When hurricane season is in full swing, you hear plenty of recommendations for how to prepare. You're told to board up your windows, stock up on water and nonperishables, and secure your gutters. But do you know how to prepare your plumbing for a hurricane? One of the big threats of a severe storm or hurricane is the possibility of flooding, which can overwhelm your plumbing system and cause significant damage. Take a look at what you need to do when a hurricane is headed your way to help protect your plumbing and your home from hurricane-related damage.
Turn Your Water Heater Off
When you're in the middle of a hurricane and water is rising, heating and tanking water just puts additional pressure that your plumbing doesn't need on the system. Do yourself a favor and turn the gas or electricity to your water heater off.
Not only does this protect your plumbing system, but it will also ensure that you have access to safe water if you need it. The water in your hot water heater is potable, so if you end up stuck without safe drinking water during or after the storm, you'll want to be able to access the store of water in the hot water heater easily.
Secure the Pool Pump
If you have a pool, turn the pump off and remove the hoses, then move the pump to high ground where it won't be at risk of becoming submerged in flood waters. This will prevent damage to the pump, and you will easily be able to put it back in its place once the storm has passed.
Keep in mind that draining your pool before the storm hits is not advisable. The increased groundwater can cause the pool to float, lifting it out of place. Leaving the water inside the pool helps to weigh it down and can prevent expensive damage. Just remove all of the loose items that may be in your pool or around the pool deck.
Locate Your Drains and the Main Water Valve
Take a look around your property and locate any drains. Make sure that there is no debris or litter in or around the drains that may cause clogs. The more unobstructed your drains are, the better they'll be able to handle the storm runoff and the less likely your home will be to flood. It's worth checking the drains on the curb and the storm culverts near your property as well.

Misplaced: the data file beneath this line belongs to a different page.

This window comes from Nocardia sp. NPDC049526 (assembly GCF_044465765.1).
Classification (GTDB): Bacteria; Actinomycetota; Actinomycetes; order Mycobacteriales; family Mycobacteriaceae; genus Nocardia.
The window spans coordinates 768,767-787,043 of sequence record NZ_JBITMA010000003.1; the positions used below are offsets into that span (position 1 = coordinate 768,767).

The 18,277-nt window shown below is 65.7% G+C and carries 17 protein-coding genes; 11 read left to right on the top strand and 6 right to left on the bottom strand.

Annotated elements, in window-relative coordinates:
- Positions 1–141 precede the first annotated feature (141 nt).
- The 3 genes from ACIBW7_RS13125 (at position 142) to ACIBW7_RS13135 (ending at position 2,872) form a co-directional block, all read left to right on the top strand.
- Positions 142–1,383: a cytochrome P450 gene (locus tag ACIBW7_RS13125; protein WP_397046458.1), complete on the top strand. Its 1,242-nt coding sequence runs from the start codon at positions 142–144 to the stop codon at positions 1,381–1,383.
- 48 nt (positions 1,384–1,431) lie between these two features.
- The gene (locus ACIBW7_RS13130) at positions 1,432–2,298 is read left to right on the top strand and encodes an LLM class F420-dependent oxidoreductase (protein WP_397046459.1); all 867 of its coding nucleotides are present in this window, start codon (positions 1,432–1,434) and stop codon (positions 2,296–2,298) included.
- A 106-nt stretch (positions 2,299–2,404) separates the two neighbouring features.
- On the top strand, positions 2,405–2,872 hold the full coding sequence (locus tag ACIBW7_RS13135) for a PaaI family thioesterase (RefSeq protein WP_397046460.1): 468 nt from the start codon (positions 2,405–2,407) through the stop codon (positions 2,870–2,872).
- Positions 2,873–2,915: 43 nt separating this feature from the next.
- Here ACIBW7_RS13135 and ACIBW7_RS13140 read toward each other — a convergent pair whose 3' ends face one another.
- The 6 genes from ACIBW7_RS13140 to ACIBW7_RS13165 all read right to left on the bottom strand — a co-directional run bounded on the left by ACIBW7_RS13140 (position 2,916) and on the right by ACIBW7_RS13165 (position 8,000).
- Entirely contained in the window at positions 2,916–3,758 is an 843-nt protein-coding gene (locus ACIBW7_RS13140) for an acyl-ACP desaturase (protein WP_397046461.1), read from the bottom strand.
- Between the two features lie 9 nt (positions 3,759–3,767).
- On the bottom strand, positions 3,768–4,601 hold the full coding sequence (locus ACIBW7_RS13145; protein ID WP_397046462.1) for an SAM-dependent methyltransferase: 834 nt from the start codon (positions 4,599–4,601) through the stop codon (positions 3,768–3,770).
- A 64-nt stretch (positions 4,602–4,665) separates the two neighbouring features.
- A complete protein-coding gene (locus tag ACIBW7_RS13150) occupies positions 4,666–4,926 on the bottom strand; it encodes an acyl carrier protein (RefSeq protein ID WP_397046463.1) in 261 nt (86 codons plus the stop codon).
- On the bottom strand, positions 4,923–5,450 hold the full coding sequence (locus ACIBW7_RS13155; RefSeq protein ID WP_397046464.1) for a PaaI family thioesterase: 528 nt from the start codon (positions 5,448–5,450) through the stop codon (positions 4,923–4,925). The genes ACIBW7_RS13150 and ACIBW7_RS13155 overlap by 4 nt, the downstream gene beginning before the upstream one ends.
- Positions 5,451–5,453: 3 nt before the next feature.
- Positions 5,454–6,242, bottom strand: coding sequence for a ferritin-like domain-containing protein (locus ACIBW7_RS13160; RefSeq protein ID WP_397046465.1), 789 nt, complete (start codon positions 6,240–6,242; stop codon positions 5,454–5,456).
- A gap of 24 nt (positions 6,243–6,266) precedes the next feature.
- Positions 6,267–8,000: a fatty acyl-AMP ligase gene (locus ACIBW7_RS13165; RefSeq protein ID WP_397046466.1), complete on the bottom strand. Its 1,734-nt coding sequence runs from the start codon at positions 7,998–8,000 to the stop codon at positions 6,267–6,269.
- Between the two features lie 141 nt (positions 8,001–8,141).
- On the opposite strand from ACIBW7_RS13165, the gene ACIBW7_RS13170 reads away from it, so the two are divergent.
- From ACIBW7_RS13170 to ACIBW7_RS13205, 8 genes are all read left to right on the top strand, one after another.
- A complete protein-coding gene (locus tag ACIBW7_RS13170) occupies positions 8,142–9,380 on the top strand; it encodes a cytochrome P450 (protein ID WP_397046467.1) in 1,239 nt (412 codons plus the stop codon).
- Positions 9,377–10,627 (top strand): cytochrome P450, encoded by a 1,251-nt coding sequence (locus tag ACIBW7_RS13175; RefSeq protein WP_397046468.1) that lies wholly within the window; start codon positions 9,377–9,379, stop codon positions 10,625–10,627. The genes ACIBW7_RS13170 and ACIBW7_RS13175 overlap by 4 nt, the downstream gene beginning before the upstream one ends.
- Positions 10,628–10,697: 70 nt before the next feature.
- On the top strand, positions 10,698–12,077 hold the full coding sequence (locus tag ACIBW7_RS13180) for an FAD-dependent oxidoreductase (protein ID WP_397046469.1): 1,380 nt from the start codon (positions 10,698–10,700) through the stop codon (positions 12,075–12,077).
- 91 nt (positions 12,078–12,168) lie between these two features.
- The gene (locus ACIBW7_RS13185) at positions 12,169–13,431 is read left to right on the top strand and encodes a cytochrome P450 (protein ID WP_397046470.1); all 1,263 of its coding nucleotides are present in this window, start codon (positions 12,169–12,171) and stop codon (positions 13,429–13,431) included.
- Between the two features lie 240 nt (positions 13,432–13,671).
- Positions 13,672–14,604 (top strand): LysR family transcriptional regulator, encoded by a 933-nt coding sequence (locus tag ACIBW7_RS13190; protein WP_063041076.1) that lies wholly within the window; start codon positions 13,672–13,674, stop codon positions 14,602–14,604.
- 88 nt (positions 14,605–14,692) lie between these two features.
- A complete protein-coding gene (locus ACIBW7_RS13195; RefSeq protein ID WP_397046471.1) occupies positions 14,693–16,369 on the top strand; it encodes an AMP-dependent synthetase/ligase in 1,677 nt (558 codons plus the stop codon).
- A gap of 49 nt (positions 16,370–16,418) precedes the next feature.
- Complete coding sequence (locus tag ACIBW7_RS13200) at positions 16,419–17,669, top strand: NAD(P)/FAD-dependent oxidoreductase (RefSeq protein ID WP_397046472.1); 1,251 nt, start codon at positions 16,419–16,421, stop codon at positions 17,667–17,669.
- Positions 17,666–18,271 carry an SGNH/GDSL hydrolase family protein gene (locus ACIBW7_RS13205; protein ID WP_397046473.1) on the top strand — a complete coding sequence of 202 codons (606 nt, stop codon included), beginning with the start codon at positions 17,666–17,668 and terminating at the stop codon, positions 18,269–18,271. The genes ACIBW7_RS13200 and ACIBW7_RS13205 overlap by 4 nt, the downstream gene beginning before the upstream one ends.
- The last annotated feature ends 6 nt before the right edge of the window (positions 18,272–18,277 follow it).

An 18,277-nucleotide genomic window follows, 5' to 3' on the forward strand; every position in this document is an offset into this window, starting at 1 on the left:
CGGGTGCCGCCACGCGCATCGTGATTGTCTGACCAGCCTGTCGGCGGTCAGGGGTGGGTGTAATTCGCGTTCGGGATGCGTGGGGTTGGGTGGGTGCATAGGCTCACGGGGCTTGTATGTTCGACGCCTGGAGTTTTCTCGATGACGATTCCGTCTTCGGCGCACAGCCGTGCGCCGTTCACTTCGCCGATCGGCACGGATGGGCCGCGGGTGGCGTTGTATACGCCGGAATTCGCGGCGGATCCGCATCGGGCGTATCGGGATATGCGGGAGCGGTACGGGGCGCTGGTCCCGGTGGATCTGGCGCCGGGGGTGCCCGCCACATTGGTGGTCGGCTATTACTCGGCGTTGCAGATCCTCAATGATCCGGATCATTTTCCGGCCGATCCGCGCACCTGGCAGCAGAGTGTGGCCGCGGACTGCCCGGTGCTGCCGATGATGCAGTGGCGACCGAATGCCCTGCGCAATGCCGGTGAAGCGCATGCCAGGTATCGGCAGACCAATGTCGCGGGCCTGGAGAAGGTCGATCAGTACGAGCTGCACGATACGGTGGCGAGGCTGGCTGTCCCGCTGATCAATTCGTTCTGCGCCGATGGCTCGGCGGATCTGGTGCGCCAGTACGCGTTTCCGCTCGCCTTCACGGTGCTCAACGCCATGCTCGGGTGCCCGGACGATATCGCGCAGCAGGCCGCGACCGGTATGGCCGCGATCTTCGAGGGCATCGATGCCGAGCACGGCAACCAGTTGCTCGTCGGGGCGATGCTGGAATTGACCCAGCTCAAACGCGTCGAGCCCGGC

You should also locate the main water valve on your property if you don't already know where it is. Consider shutting the valve off as a preventative measure before the storm hits. This can prevent contaminated water from making its way into your home's water system and keep you from having to go out in the middle of the storm to turn off your water. If you choose to wait and see instead of shutting the water off before the rain starts, at least make sure that you can locate the valve and check to be certain that you can turn it off and on easily. That way, if it starts to look like flooding will happen, you'll be able to get to the valve quickly and shut the water off without a problem.
After the Storm
Once the hurricane passes, it's important to assess any damage that may have been done. Test your faucets and toilets once you turn the water back on, and don't drink any tap water until you're advised that it's safe to do so. Take a walk around your property to check the condition of outdoor drains and pipes. You should also keep an eye out for tree roots that may have been moved by the storm because these can cause damage to pipes if they're too close.
If you notice plumbing problems after a storm or see signs that your pipes are damaged, call a plumber in your area right away so that you can get started on the process of assessing damages and figuring out what plumbing repairs need to be made.